Phone: (617) 373-5918 | Email: email@example.com
Executive Director, World Class Cities Partnership
Senior Associate, Dukakis Center for Urban and Regional Policy
As Executive Director of the World Class Cities Partnership within the Policy School, Michael establishes and develops relationships with municipal governments and universities around the world, creating a global network of partner cities dedicated to implementing public policy to address shared challenges facing 21st century cities.
Michael’s career in public service has spanned service to two United States Presidents as Special Assistant for White House Operations as well as serving the former Prime Minister of Ireland as a policy research analyst. Most recently he served as Director of Development for United Way of Massachusetts Bay and Merrimack Valley.
A native of Melrose, Massachusetts, Michael was the first and only graduate in history from Northeastern University or the state of Massachusetts to have completed five undergraduate degrees simultaneously. He graduated summa cum laude studying Finance, Political Science, Communications, Entrepreneurship and Management Information Systems. Michael also serves as a board member for the Neighborhood Organization for Affordable Housing (NOAH), the Boston Representative for the German Marshall Fund’s Transatlantic Cities Network, a member of the Boston Public Library’s Young Professionals Committee, the Executive Director of Northeastern’s College of Business Talent Development Committee, and as an Alumni Mentor.
Phone: (617) 373-7872 | Email: firstname.lastname@example.org
Associate Director of Research, Dukakis Center
Professor of Practice, School of Public Policy & Urban Affairs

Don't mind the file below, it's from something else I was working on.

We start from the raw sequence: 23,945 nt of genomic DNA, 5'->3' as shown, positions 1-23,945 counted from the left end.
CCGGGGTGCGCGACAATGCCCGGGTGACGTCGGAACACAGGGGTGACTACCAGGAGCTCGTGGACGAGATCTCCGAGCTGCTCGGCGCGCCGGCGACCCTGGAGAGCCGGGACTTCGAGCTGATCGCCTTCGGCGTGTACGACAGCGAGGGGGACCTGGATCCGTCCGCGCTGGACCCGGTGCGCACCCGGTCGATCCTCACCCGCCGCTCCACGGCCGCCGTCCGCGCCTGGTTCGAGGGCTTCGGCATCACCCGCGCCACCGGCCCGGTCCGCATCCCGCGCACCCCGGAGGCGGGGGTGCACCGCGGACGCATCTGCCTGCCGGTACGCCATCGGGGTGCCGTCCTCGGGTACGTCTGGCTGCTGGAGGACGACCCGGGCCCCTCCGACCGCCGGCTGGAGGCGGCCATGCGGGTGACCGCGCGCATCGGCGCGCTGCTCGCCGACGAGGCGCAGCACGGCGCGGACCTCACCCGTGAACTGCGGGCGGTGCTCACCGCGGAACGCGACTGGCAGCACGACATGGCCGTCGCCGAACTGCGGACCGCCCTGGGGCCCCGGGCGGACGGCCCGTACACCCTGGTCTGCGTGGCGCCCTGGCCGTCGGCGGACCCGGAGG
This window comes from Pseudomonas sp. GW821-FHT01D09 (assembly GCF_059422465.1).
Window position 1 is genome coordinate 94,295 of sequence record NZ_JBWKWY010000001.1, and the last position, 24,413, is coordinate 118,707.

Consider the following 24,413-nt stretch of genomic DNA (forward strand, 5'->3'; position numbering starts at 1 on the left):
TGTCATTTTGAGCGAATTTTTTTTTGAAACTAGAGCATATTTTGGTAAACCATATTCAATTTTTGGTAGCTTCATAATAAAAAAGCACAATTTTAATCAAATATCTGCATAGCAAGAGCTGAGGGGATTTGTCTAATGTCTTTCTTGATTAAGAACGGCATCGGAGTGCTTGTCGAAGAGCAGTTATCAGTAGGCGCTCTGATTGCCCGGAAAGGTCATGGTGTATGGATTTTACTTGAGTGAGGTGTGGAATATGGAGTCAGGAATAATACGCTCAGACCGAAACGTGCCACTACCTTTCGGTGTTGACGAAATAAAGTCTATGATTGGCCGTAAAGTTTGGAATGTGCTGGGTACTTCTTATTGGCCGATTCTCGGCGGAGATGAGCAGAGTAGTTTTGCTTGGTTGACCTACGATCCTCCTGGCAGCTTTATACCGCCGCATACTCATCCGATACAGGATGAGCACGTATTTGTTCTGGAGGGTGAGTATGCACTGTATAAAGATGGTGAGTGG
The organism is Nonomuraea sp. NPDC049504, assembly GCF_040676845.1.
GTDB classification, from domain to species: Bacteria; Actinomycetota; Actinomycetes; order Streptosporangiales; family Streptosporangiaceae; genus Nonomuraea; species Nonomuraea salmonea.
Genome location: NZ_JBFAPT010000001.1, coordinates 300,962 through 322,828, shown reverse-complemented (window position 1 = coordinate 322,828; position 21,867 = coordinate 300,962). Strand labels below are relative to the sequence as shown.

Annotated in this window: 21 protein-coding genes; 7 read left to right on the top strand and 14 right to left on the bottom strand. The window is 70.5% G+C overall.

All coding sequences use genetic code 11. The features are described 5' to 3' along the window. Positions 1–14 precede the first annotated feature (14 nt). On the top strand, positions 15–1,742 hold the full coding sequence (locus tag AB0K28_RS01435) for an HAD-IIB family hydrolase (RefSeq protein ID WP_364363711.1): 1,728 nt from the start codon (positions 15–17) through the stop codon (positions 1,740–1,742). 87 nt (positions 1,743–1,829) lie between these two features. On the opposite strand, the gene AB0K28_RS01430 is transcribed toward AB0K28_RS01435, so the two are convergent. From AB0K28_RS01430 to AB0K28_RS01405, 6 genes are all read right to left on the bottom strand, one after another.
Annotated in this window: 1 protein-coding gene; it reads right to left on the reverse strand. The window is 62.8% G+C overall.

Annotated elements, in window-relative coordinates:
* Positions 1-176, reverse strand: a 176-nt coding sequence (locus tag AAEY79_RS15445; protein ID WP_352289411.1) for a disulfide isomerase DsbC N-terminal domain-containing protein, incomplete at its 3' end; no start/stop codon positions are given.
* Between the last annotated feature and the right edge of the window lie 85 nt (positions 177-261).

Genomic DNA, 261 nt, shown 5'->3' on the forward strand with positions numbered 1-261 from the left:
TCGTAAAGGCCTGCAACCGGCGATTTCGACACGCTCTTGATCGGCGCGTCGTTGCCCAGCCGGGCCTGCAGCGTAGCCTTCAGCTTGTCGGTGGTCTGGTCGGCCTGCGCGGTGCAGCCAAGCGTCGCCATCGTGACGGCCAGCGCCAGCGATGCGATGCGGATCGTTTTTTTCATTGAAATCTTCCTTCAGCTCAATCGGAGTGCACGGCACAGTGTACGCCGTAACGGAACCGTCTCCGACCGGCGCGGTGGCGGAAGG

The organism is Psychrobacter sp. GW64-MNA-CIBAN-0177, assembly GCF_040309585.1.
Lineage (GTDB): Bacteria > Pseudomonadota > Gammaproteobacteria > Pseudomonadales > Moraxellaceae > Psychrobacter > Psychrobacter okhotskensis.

Stephanie Pollack is Associate Director of the Kitty & Michael Dukakis Center for Urban and Regional Policy, overseeing the Center’s research agenda as well as conducting her own research projects in the areas of transportation policy, transit-oriented development, sustainability and equitable development. Pollack is also on the core faculty for the School of Public Policy and Urban Affairs, teaching courses to graduate students in the Law and Public Policy program and teaching and supervising internships for the Master of Urban and Regional Policy program. Her courses include Strategizing Public Policy, Introduction to Law and Legal Reasoning, Housing Policy and Transportation Policy.
Pollack is active in public policy issues affecting transportation, sustainable development and the environment in Massachusetts. She co-chaired Governor Deval Patrick’s 2006 transition working group on transportation and served on Boston Mayor Thomas M. Menino’s Climate Action Leadership Committee in 2009-2010. She currently serves on the boards of Boston Society of Architects, Charles River Watershed Association, Health Resources in Action and MoveMass.